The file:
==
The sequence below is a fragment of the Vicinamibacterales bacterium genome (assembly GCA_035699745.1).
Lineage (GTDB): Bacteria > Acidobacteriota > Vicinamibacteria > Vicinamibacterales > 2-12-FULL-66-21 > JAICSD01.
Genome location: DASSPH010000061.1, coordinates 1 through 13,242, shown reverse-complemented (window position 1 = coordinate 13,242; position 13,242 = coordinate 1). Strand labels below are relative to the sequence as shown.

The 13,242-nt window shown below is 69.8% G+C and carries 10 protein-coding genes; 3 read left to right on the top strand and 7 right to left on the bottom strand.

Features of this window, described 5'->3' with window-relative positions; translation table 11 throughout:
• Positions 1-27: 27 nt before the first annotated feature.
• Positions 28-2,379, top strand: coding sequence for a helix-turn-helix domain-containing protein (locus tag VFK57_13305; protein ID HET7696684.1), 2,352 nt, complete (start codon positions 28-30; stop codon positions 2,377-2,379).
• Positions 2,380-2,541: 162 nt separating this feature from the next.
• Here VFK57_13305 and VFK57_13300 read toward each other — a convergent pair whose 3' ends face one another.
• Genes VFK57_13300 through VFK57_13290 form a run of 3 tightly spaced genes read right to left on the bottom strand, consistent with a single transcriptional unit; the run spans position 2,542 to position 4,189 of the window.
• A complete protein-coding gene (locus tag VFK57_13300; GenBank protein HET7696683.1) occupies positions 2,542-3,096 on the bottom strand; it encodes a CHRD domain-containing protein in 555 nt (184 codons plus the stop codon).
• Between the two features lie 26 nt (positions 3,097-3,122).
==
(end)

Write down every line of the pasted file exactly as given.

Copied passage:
The sequence below is a fragment of the Vicinamibacterales bacterium genome (assembly GCA_035699745.1).
Lineage (GTDB): Bacteria > Acidobacteriota > Vicinamibacteria > Vicinamibacterales > 2-12-FULL-66-21 > JAICSD01.
Genome location: DASSPH010000061.1, coordinates 1 through 13,242, shown reverse-complemented (window position 1 = coordinate 13,242; position 13,242 = coordinate 1). Strand labels below are relative to the sequence as shown.

The 13,242-nt window shown below is 69.8% G+C and carries 10 protein-coding genes; 3 read left to right on the top strand and 7 right to left on the bottom strand.

Features of this window, described 5'->3' with window-relative positions; translation table 11 throughout:
• Positions 1-27: 27 nt before the first annotated feature.
• Positions 28-2,379, top strand: coding sequence for a helix-turn-helix domain-containing protein (locus tag VFK57_13305; protein ID HET7696684.1), 2,352 nt, complete (start codon positions 28-30; stop codon positions 2,377-2,379).
• Positions 2,380-2,541: 162 nt separating this feature from the next.
• Here VFK57_13305 and VFK57_13300 read toward each other — a convergent pair whose 3' ends face one another.
• Genes VFK57_13300 through VFK57_13290 form a run of 3 tightly spaced genes read right to left on the bottom strand, consistent with a single transcriptional unit; the run spans position 2,542 to position 4,189 of the window.
• A complete protein-coding gene (locus tag VFK57_13300; GenBank protein HET7696683.1) occupies positions 2,542-3,096 on the bottom strand; it encodes a CHRD domain-containing protein in 555 nt (184 codons plus the stop codon).
• Between the two features lie 26 nt (positions 3,097-3,122).